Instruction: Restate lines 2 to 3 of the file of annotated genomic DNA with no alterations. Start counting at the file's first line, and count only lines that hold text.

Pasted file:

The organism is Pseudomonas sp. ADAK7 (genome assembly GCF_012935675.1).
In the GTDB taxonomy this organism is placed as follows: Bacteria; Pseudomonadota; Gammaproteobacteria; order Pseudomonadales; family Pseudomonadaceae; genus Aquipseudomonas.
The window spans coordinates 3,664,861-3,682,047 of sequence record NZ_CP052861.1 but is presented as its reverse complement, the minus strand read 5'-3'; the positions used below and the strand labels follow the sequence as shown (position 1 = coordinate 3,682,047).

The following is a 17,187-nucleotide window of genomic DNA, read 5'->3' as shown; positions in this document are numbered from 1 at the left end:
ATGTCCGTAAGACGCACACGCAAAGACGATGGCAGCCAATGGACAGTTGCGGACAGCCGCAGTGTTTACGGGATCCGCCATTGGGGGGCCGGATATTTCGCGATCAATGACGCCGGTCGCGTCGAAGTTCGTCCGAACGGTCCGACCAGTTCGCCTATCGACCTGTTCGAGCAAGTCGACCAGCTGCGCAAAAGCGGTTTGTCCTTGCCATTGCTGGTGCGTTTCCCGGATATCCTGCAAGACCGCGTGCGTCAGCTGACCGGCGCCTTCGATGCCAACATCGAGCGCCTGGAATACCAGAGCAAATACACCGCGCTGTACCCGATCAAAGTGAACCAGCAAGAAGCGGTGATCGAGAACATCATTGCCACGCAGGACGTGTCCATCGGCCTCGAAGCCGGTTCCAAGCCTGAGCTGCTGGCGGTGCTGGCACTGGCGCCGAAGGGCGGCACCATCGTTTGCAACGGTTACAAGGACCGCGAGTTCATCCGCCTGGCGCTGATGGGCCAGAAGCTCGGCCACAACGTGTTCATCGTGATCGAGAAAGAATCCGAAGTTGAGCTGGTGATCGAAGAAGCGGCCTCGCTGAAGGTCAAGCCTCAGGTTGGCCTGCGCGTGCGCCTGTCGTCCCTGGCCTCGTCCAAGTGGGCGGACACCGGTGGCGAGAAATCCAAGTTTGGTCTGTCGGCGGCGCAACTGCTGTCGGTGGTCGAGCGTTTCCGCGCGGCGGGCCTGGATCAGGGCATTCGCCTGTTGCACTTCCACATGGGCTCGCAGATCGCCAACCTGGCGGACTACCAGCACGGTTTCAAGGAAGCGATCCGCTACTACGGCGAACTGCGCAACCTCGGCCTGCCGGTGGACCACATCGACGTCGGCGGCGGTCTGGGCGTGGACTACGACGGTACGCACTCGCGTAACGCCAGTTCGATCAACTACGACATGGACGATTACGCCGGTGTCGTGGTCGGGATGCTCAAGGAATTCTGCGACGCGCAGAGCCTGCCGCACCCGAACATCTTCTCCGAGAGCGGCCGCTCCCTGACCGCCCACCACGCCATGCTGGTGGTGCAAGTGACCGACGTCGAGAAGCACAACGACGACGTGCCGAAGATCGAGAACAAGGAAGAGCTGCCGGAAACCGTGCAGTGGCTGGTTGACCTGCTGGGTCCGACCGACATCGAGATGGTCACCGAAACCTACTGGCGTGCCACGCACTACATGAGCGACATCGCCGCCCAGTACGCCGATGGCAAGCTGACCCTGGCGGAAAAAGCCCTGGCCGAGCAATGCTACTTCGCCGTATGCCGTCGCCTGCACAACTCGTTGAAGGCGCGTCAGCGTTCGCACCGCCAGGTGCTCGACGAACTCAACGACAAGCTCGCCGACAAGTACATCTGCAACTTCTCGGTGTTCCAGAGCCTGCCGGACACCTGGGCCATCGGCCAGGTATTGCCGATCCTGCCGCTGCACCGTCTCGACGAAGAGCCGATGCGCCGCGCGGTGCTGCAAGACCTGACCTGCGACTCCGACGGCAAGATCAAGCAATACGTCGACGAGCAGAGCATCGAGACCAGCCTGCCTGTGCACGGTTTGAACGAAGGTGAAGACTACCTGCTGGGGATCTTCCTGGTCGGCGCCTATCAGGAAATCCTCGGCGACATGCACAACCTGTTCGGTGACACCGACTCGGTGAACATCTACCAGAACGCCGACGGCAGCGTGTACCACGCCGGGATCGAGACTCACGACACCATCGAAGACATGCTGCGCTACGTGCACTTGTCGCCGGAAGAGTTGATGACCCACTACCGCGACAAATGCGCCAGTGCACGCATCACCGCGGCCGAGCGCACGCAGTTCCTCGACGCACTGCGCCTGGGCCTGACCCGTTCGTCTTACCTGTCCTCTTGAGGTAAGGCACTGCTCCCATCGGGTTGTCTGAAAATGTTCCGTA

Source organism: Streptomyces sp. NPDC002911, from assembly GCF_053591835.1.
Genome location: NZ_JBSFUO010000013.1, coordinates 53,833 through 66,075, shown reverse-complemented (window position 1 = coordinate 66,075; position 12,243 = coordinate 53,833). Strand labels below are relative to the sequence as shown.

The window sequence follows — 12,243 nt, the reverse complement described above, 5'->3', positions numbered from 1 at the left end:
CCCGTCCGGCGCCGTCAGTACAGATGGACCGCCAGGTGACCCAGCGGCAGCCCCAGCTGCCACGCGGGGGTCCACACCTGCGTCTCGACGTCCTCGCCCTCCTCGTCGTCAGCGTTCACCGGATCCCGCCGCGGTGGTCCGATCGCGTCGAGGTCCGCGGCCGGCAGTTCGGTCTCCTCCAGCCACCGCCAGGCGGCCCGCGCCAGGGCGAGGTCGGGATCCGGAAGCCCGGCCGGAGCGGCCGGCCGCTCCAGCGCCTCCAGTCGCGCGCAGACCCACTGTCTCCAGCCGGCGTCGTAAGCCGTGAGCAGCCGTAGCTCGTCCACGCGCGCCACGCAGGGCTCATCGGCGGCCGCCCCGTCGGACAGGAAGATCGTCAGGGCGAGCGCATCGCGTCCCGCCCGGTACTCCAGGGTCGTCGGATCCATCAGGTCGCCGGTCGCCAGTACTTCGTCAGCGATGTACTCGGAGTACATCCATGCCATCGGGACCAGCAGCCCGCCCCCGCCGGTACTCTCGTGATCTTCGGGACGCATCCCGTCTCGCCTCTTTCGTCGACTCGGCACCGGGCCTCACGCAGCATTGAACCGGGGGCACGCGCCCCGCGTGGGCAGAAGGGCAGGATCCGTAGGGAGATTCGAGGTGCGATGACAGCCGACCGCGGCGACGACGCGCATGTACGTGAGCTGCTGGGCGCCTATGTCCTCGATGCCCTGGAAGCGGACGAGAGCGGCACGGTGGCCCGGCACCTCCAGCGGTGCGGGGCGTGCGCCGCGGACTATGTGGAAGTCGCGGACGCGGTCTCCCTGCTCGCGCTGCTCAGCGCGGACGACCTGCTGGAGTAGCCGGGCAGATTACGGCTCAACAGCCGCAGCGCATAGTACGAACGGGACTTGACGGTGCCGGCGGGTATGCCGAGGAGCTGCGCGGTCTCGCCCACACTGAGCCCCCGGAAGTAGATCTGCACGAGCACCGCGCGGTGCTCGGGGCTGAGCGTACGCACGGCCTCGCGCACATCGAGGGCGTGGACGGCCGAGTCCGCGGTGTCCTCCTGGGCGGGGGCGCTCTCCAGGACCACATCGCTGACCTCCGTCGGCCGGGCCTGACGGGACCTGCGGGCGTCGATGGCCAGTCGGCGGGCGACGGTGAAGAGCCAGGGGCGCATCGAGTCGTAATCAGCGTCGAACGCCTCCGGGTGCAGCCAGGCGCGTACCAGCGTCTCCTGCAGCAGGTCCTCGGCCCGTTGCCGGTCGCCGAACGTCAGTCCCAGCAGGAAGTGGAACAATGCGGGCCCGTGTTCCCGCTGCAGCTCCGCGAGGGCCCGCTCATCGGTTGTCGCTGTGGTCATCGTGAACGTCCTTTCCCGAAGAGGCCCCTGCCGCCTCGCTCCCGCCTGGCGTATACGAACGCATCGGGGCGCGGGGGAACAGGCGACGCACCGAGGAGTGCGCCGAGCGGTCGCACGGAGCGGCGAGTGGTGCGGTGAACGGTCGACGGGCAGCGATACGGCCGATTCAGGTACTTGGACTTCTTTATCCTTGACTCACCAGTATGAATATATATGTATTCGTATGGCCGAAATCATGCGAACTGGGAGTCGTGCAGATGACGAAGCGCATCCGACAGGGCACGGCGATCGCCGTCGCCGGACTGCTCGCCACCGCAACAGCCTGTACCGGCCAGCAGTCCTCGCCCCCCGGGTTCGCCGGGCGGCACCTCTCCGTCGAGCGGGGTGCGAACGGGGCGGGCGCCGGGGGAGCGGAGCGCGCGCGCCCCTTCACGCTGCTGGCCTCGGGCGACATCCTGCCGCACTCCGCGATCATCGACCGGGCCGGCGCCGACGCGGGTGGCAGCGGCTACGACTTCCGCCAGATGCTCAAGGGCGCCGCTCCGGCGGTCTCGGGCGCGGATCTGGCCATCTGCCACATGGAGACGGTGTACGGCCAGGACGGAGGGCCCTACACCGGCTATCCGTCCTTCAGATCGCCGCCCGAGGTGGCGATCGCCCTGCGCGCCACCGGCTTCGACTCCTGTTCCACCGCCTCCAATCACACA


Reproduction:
In the GTDB taxonomy this organism is placed as follows: Bacteria; Pseudomonadota; Gammaproteobacteria; order Pseudomonadales; family Pseudomonadaceae; genus Aquipseudomonas.
The window spans coordinates 3,664,861-3,682,047 of sequence record NZ_CP052861.1 but is presented as its reverse complement, the minus strand read 5'-3'; the positions used below and the strand labels follow the sequence as shown (position 1 = coordinate 3,682,047).